BBC News

How to get the best photo of the 'supermoon' - according to Nasa

By Jayde Pearson
Newsbeat reporter


On Monday night many people across the world will get to see the brightest moon since 1948, a phenomenon know as a "supermoon".

It won't be this close again until November 2034.

So you may want to get your phone out, or camera, and take a few snaps if it's not too cloudy.

If you're wondering how to take a great picture, Nasa has issued some top tips.

1. Include landmarks in the picture

image copyrightReuters

Putting something in the same frame, like a landmark, next to the other object will help the moon stand out.

2. Choose the location carefully

Find a location where you are able to see the moon and the object you have chosen to be in the photo.

3. Use people to bring it to life

image copyrightAFP/Getty Images

Using people can really help bring a photo to life you can create illusions of people holding the moon or kissing the moon.

4. Be creative

image copyrightEPA

Even if you don't live near an iconic landmark or have expensive equipment to get a great picture, be creative.

Use what you have even if it's just using the light from your camera to create light.

5. Use advanced DSLR techniques

If you are using a DSLR camera, daylight white balance is the best setting to capture the moonlight.

image copyrightEPA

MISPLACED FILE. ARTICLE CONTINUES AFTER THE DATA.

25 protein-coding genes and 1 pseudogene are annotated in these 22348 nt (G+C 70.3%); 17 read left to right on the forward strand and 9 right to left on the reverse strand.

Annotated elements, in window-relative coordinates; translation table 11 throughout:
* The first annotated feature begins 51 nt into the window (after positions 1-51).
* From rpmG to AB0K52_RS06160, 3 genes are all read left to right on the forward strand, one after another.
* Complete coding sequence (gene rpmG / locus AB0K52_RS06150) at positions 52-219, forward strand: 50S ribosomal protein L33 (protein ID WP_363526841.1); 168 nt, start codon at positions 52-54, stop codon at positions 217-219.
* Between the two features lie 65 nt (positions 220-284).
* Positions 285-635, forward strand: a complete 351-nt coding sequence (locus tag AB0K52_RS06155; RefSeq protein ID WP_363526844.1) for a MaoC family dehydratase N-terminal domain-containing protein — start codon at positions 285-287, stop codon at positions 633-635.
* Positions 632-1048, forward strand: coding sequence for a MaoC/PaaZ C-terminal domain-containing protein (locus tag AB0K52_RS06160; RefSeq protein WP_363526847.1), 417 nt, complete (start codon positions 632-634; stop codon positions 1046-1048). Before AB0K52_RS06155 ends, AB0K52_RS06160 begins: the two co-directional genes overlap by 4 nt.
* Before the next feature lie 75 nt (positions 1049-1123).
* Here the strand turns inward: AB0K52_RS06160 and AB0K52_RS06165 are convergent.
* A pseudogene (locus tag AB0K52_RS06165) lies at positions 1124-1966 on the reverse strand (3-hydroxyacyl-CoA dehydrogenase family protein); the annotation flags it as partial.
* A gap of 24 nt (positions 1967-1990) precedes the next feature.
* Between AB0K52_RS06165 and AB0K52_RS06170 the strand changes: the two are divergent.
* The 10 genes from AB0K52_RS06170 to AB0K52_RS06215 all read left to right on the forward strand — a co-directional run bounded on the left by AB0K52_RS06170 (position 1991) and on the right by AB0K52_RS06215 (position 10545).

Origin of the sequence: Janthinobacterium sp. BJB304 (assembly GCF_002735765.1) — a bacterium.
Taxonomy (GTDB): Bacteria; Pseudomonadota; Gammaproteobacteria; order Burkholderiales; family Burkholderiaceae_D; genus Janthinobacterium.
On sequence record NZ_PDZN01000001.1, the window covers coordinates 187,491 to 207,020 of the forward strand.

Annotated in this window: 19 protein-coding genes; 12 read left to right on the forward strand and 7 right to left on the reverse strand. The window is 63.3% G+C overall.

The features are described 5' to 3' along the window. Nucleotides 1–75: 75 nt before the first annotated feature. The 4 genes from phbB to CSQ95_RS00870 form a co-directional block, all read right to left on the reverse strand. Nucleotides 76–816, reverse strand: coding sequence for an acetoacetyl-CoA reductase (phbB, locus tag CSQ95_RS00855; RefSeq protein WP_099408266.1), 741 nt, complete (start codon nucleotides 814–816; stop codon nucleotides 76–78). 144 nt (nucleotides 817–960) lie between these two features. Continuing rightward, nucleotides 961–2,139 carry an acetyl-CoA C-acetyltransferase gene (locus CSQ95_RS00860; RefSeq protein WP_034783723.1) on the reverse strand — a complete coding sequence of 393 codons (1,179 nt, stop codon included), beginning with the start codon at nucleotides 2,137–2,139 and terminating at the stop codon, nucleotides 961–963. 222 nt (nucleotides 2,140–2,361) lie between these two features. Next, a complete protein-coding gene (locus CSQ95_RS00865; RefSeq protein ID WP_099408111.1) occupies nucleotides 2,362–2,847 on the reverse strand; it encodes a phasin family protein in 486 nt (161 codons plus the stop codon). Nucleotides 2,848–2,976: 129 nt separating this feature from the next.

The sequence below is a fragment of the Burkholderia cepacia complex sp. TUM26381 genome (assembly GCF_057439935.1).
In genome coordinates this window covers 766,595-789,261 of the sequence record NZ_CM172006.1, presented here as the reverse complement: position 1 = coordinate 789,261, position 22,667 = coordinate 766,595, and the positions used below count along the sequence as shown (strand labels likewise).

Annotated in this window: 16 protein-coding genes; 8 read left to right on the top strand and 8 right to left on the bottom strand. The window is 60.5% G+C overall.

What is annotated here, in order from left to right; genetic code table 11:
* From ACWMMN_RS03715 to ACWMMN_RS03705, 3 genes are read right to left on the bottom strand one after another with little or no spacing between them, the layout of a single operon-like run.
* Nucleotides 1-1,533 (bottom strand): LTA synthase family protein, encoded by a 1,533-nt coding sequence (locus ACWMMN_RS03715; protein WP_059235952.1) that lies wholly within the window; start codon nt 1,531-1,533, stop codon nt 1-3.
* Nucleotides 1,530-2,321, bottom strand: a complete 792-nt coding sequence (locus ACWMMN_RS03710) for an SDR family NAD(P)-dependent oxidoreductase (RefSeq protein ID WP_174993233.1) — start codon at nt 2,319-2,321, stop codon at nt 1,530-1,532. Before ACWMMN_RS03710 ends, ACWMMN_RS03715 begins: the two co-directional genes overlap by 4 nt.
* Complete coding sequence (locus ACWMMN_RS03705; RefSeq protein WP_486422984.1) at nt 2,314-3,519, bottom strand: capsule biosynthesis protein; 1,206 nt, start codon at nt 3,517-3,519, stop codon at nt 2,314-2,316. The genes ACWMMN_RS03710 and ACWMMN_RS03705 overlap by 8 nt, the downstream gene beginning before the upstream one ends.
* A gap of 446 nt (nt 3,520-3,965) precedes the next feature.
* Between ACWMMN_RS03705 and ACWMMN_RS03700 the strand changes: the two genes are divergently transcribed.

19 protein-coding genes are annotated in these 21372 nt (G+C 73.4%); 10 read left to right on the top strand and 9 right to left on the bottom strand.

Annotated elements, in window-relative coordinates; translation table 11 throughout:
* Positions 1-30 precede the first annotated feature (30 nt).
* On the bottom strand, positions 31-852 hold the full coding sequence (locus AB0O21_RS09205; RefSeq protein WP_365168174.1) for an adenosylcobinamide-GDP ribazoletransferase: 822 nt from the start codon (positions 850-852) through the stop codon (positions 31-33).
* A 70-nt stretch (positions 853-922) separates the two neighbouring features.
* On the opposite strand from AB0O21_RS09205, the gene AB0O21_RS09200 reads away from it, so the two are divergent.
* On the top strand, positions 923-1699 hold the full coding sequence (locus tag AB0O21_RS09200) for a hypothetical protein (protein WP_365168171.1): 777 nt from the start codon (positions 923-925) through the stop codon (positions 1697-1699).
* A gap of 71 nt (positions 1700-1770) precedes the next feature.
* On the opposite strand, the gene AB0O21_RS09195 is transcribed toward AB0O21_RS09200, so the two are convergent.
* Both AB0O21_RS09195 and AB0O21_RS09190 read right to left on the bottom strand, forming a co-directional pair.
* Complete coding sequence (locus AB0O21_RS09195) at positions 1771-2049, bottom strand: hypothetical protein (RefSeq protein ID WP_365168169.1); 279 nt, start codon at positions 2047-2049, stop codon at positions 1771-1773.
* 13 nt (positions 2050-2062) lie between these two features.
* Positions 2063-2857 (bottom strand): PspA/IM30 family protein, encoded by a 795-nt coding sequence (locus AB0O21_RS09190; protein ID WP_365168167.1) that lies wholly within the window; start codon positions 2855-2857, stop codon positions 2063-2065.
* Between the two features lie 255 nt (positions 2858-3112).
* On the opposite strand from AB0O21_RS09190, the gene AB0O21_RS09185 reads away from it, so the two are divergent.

You should keep in mind that the moon is a moving object.

It's a balancing act between trying to get the right exposure and realising that the shutter speed typically needs to be a lot faster.

6. Use your smartphone

If you don't have a camera on hand you can still get great shots using your smartphone.

Here are the tips from Nasa.

Have some fun with panoramic shots.

Tap the screen and hold your finger on the object to lock the focus and then slide your finger up or down to darken or lighten the exposure.

And that all important weather forecast

Meteorologists say the best time to photograph the moon is when the moon is on the horizon, which is usually in the morning at around 5am.

On Monday there's lots of cloud around and unfortunately the cloud isn't going anywhere.

The Moon will peak this evening at its biggest at 16.44 GMT in London.

However, if you live in north-east Scotland near Aberdeen or Lossiemouth you will have the best view of the moon at 16.34 (GMT)

Tuesday is actually a better day for getting photos, although the moon will not be at its biggest in size.

The best views can be seen at around 6am in Newcastle and Humberside but you may get some good shots if you live in North Wales and Lincolnshire.

Find us on Instagram at BBCNewsbeat and follow us on Snapchat, search for bbc_newsbeat

Related Topics

  • Life
  • The Moon